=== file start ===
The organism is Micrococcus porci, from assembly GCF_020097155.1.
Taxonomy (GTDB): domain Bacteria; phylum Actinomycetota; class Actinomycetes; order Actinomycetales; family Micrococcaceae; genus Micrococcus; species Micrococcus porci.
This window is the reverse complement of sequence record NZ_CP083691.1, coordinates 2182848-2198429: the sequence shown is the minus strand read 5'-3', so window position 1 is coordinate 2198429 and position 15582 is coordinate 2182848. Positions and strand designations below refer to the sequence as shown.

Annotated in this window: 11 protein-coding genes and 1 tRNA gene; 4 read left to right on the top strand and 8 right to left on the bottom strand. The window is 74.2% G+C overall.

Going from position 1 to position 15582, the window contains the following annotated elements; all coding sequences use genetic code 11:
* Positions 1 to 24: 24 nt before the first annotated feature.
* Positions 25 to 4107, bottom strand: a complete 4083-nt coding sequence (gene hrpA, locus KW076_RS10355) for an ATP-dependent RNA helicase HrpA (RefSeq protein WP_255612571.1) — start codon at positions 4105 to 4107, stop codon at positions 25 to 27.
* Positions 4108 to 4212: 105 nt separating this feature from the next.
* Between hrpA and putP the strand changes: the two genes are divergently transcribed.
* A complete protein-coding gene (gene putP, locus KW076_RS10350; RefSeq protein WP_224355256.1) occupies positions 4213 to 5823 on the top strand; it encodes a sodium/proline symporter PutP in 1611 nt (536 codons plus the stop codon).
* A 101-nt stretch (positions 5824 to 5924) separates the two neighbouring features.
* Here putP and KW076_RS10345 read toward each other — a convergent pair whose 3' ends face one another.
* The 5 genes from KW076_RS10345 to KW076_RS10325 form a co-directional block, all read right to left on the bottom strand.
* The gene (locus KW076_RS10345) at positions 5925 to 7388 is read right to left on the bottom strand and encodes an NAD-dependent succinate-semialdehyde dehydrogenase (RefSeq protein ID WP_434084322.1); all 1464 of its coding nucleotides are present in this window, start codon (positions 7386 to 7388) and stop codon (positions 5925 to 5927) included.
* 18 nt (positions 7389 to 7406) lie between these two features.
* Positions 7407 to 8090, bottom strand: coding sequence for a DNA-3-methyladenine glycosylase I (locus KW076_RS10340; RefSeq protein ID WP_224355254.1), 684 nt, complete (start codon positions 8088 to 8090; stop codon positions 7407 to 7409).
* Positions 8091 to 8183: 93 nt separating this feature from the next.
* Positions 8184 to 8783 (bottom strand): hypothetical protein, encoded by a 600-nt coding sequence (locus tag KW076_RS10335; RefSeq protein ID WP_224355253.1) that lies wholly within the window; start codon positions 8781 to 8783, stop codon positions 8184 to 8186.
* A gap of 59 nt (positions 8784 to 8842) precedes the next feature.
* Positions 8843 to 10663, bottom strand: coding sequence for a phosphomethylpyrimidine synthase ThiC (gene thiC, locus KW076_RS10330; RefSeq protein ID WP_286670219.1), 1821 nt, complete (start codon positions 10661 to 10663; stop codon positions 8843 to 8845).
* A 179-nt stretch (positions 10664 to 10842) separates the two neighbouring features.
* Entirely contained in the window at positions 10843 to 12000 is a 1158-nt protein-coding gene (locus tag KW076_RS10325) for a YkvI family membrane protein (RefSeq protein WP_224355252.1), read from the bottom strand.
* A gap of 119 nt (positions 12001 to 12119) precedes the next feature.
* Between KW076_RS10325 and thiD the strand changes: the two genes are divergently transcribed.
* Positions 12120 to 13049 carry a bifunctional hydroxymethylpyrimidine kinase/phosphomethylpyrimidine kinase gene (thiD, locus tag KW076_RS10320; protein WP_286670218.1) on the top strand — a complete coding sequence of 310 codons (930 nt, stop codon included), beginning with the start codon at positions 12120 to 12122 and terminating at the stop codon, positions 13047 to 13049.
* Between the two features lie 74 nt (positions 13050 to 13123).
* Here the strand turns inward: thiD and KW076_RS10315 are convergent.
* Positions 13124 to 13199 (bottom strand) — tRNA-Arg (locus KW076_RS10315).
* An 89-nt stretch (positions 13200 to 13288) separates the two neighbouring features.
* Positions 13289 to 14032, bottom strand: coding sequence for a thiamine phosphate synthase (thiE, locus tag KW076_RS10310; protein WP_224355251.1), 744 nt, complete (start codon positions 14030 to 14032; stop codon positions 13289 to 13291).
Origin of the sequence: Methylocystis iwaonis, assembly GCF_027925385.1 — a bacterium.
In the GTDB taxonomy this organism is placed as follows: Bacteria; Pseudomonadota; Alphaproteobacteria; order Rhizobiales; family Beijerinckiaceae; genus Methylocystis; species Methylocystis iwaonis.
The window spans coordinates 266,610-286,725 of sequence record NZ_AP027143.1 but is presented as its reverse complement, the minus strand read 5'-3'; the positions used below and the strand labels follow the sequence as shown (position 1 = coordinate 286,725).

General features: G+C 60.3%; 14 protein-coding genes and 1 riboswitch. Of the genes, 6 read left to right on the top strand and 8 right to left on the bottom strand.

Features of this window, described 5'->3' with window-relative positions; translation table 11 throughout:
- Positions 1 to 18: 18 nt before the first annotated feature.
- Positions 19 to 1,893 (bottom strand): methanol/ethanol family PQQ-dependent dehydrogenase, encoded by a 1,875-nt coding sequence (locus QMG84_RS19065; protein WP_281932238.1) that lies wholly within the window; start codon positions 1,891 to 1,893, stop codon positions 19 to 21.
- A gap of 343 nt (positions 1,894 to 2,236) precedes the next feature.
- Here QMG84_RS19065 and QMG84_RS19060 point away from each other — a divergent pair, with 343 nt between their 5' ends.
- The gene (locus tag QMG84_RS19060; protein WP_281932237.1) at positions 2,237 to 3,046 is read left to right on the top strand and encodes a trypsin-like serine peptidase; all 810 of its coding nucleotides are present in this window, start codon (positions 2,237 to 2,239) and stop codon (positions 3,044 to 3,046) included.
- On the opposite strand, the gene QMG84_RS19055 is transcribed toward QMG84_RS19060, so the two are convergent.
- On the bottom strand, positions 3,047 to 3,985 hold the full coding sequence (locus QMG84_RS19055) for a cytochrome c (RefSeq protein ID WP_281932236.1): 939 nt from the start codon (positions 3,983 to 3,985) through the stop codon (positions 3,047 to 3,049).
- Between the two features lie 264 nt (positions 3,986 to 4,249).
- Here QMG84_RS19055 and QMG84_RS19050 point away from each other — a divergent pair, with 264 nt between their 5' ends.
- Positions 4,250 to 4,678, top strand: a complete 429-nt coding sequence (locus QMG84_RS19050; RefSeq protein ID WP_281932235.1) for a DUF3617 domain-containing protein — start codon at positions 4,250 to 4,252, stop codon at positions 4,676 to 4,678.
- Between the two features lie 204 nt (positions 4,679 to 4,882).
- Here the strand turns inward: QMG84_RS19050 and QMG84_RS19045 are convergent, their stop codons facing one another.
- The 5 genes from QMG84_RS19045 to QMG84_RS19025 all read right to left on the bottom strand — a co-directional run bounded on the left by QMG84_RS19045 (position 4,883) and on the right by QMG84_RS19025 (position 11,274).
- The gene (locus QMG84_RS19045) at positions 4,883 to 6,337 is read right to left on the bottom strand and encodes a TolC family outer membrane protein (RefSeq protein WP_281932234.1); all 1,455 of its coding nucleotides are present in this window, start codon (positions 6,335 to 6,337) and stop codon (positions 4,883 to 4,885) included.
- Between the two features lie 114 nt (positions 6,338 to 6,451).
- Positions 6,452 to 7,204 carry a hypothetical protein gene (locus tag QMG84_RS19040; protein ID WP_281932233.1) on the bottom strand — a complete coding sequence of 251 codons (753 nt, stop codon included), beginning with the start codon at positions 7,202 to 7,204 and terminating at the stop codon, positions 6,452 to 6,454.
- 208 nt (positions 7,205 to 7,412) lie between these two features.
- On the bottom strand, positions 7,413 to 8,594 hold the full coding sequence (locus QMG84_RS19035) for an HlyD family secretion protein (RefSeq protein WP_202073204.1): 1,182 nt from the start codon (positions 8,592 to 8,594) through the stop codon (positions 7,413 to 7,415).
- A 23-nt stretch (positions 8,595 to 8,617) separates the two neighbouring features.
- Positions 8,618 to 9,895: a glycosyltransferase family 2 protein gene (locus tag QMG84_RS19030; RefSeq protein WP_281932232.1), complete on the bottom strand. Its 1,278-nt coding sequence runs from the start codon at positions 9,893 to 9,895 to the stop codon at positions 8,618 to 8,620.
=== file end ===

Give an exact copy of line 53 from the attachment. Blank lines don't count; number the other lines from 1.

- On the bottom strand, positions 7,413 to 8,594 hold the full coding sequence (locus QMG84_RS19035) for an HlyD family secretion protein (RefSeq protein WP_202073204.1): 1,182 nt from the start codon (positions 8,592 to 8,594) through the stop codon (positions 7,413 to 7,415).